torpantennis 01-16-2014 08:36 AM

So your opponent hits sharp angles? That's skill tennis. If he also uses the short slice as a tool in his bank, it's a further testament to his superior touch and skill.

IMO, you should rob him of the angles he creates. This is best implemented by hitting heavy and deep groundstrokes into the middle, so that he cannot create the angles. This forces him to try something extra, possibly low percentage play.

StringingIrvine 01-16-2014 08:46 AM

Quote:

Originally Posted by torpantennis (Post 8023243)
So your opponent hits sharp angles? That's skill tennis. If he also uses the short slice as a tool in his bank, it's a further testament to his superior touch and skill.

IMO, you should rob him of the angles he creates. This is best implemented by hitting heavy and deep groundstrokes into the middle, so that he cannot create the angles. This forces him to try something extra, possibly low percentage play.

Took the words out of my mouth. When i'm in a losing situation I try and change my strategy based on my opponent. Figure out what YOUR OPPONENT is doing to hurt you.

In this case he's all over the short angles - response - take them away, deep balls to the middle of the court. Wait for an opening.

willeric 01-16-2014 08:53 AM

Adding to the current replies, you need to back him up and give him tougher balls.

Moonballing with extra top tends to work against this type of player. It will either back him up or take it out of his strike zone.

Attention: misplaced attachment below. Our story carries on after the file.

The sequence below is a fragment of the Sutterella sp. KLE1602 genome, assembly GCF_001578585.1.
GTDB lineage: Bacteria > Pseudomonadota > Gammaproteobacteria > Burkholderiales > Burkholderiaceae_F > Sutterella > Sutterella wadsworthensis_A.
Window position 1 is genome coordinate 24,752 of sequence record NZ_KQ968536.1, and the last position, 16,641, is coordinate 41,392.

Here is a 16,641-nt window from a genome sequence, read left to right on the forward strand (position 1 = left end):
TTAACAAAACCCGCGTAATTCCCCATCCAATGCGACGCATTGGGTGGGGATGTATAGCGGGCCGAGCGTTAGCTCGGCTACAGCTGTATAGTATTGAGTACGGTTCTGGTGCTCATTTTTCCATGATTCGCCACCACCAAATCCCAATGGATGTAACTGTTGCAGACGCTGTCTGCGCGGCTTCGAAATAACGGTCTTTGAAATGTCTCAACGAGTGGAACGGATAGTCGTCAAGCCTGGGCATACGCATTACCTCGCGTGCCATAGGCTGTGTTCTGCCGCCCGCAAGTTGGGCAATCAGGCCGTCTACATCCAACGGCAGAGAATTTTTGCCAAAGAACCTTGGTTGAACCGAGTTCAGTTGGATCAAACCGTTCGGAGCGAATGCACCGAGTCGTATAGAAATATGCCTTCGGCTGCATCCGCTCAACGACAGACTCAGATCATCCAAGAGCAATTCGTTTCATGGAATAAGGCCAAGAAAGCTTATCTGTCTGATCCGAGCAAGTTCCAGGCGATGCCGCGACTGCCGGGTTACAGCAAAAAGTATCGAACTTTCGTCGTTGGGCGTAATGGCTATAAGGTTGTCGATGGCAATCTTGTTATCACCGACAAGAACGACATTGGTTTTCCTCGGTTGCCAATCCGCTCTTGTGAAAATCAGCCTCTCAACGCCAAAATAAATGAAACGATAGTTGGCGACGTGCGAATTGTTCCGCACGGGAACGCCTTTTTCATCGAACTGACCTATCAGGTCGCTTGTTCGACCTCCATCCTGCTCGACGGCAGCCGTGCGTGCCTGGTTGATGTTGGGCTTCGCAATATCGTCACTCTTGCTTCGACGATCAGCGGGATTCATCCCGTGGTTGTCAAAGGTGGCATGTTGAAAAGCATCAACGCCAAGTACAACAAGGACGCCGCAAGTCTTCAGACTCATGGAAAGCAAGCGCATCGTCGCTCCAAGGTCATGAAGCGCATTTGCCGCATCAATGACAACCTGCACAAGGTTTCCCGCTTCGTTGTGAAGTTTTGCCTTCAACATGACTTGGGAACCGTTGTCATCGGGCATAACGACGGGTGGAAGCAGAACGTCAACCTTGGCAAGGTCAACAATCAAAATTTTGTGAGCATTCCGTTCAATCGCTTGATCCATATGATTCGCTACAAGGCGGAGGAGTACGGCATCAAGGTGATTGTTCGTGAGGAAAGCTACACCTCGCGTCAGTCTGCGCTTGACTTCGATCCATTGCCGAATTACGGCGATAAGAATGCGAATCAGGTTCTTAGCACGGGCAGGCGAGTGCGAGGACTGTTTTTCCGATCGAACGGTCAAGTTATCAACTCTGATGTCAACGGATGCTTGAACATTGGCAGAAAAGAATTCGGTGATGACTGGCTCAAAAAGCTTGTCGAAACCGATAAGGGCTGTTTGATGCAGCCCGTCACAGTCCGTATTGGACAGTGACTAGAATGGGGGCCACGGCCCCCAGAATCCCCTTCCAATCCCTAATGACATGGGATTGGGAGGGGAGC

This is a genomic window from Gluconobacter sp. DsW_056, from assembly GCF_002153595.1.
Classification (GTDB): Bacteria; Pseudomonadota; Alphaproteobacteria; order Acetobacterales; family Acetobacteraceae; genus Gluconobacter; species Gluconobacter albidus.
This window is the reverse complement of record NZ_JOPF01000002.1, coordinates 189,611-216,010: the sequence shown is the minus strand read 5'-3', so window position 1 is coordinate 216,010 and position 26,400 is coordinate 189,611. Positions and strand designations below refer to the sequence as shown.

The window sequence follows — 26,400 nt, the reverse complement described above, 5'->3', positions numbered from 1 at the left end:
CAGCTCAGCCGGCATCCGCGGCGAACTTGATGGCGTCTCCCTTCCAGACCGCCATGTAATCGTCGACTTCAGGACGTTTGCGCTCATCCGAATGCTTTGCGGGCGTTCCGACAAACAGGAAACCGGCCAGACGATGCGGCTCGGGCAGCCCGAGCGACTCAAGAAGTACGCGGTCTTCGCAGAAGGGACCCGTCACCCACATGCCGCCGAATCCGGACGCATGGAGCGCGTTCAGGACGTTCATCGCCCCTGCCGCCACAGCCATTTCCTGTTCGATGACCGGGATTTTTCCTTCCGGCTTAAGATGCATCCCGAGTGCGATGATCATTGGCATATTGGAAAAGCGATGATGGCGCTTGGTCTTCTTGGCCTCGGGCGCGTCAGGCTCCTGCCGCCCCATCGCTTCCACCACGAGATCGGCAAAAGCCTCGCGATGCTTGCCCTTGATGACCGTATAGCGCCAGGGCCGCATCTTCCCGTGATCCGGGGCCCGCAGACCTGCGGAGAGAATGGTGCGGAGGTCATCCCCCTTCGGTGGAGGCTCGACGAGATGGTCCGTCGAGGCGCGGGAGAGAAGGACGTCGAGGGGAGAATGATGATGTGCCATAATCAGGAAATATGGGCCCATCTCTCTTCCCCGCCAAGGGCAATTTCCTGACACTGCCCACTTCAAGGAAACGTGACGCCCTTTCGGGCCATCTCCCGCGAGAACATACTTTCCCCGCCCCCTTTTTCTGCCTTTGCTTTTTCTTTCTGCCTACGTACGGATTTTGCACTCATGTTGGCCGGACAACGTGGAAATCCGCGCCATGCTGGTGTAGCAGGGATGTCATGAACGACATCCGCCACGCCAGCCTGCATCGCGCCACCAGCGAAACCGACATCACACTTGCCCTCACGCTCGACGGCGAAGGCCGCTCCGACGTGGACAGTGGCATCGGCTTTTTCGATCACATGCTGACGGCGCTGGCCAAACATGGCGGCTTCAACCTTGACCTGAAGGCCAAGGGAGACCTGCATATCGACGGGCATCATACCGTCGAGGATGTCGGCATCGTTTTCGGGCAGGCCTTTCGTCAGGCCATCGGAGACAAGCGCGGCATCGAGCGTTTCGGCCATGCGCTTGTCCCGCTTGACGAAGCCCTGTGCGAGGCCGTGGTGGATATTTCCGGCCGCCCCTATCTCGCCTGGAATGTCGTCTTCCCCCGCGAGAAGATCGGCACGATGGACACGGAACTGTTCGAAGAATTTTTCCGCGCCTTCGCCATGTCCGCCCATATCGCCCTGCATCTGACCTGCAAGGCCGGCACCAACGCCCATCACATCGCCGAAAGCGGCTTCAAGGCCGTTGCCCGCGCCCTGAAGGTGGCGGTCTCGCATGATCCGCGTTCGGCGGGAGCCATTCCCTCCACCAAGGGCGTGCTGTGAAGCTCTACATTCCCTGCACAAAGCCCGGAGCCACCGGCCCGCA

mightyrick 01-16-2014 09:47 AM

Quote:

Originally Posted by aka1809 (Post 8022300)
I am a 4.0 all around player. I try to play consistent tennis and not make too many errors. I have been playing a guy who I can't seem to figure out what the best strategy to beat him. I have beaten him twice, so I know it is possible although I would say he is a better player than me. Last night we played to long sets which he won 6-4, 6-4.

He is a former college player, probably a high 4.0 now and hit EVERYTHING back. That isn't the problem so much, but the fact that he hits with little to no pace and hits short balls with angles. These short balls usually have some slice on them, but the angles are the most damaging to me.

I've tried hitting mostly to his backhand, didn't work. Tried running him from side to side, didn't work. Tried coming into net, he will pass. I'm stumped.

Any thoughts/suggestions would be much appreciated. I feel like I should be able to beat him.

For a really good pusher, I have never been able to beat them trying to hit harder, heavier, or higher. They seem to be masters at using my pace, spin, and heaviness to get the ball back with even more interest.

The way I beat pushers is to bring them up. Get them off the baseline. Dropshot, short harsh angles. At that point, I can either elect to hit a safe pass or hit a safe lob.

IMHO, the key to beating a good pusher is to get them out of the east-west-east mode and into the north-south-north mode.

mr_fro2000 01-16-2014 09:52 AM

Quote:

Originally Posted by aka1809 (Post 8022300)
I am a 4.0 all around player. I try to play consistent tennis and not make too many errors.

Are you a pusher? If so chances are he's able to hit 'angles' and passing shots because you do not have the offensive weapons to really bother him, as other posters have said. Angles and passing shots are hard to hit for almost anyone if the incoming shot is an aggressive and heavy ball.

If you've won before, cant you look back on your victories to see what happened? Did he simply make more errors?